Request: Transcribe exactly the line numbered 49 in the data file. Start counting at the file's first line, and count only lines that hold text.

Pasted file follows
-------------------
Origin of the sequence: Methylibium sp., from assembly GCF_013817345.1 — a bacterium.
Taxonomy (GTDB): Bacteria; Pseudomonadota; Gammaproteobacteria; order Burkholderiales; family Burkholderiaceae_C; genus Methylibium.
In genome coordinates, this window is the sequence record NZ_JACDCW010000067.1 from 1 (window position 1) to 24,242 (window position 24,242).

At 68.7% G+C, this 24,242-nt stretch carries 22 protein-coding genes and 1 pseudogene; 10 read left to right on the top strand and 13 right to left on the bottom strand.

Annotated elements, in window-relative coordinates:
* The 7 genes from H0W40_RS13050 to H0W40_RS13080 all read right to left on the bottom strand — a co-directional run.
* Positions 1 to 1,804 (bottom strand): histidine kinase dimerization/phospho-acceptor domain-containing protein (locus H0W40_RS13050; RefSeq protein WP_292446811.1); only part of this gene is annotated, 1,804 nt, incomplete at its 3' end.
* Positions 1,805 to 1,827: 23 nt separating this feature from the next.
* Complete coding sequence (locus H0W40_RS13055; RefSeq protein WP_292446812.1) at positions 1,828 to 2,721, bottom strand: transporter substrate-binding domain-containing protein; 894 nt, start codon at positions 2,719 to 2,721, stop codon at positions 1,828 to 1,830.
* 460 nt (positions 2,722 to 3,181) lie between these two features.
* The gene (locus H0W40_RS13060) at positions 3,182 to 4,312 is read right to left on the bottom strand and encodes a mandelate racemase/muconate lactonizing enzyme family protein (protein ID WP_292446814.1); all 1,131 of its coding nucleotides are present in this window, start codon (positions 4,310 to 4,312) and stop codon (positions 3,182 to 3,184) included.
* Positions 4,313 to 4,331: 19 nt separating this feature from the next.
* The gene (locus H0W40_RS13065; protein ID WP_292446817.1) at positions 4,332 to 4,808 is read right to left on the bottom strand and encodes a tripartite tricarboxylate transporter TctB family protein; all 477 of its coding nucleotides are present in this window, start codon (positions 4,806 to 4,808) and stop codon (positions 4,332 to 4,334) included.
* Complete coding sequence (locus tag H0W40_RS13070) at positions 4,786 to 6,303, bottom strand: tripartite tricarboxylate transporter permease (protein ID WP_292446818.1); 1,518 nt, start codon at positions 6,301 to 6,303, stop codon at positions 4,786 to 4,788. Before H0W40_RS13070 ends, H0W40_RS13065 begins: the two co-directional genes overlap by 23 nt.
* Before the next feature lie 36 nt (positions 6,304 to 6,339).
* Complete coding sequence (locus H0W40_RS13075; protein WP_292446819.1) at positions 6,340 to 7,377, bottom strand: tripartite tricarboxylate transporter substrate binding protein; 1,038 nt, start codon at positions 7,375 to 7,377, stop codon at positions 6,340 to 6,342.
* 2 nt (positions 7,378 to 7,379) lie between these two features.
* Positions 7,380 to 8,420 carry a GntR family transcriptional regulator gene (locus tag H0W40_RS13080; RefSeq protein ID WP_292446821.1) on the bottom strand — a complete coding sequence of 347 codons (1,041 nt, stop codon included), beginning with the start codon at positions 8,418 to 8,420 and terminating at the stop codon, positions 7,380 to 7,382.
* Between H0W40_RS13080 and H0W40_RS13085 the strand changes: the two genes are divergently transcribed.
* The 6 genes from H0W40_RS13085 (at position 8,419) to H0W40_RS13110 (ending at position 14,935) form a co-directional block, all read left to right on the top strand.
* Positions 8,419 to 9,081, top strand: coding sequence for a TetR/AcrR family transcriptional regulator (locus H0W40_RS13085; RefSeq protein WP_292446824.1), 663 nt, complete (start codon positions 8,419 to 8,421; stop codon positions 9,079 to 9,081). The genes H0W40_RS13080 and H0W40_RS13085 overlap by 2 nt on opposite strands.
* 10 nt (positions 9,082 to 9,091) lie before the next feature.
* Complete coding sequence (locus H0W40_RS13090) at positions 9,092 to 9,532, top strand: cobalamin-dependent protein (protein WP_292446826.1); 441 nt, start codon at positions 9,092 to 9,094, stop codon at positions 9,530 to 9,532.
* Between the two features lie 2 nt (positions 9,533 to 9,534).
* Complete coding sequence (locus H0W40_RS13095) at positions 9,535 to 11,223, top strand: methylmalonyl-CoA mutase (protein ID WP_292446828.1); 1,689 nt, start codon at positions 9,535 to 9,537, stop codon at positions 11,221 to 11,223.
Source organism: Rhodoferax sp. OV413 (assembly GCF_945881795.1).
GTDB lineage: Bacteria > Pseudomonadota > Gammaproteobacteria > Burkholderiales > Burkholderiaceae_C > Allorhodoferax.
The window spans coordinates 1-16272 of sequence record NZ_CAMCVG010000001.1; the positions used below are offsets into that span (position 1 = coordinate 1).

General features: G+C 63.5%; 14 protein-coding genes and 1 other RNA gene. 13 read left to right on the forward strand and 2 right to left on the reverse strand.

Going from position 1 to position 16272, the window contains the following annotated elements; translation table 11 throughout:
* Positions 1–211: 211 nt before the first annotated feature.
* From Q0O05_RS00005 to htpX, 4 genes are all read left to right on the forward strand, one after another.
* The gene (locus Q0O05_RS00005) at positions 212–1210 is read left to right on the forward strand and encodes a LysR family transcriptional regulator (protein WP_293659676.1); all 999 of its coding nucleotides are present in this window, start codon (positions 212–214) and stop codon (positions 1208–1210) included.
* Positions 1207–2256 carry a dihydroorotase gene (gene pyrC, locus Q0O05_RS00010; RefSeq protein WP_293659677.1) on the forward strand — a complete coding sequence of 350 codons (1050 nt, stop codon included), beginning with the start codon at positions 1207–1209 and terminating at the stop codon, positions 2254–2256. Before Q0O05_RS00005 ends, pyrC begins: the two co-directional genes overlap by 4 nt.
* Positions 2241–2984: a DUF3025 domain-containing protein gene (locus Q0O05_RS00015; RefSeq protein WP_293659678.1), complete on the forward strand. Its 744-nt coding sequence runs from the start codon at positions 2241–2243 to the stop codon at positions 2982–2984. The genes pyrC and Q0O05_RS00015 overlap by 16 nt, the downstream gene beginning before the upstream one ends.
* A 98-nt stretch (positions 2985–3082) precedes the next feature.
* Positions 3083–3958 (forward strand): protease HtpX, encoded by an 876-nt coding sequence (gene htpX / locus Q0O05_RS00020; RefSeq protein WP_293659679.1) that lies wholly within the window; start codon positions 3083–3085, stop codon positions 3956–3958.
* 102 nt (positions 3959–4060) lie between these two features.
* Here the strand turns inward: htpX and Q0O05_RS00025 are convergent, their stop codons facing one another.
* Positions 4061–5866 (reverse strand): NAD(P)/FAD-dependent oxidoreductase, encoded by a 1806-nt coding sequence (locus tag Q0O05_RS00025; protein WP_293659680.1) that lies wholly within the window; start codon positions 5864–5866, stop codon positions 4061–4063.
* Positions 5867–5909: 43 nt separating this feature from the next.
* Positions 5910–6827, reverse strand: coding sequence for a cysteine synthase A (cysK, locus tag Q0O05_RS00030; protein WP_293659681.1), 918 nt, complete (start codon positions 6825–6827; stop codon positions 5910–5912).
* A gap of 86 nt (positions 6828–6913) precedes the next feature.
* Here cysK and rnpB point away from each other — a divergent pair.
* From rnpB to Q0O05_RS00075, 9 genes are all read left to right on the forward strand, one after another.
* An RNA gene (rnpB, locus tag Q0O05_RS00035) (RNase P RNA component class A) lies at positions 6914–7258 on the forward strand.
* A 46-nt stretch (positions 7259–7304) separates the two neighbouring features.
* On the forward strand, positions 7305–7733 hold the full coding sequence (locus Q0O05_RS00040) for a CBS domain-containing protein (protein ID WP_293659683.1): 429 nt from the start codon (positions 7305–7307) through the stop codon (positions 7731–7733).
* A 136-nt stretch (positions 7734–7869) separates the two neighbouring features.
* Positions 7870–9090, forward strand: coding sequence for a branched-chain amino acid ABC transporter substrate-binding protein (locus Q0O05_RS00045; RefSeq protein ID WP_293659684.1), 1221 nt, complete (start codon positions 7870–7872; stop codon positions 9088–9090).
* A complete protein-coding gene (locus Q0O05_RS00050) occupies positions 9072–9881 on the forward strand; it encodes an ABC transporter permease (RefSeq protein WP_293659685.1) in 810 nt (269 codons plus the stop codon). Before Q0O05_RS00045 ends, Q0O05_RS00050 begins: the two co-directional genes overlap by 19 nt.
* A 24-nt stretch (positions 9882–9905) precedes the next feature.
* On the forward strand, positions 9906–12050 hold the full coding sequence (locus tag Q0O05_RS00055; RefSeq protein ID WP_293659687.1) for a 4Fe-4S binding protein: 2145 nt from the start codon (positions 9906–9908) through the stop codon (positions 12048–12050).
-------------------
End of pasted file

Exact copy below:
* A 136-nt stretch (positions 7734–7869) separates the two neighbouring features.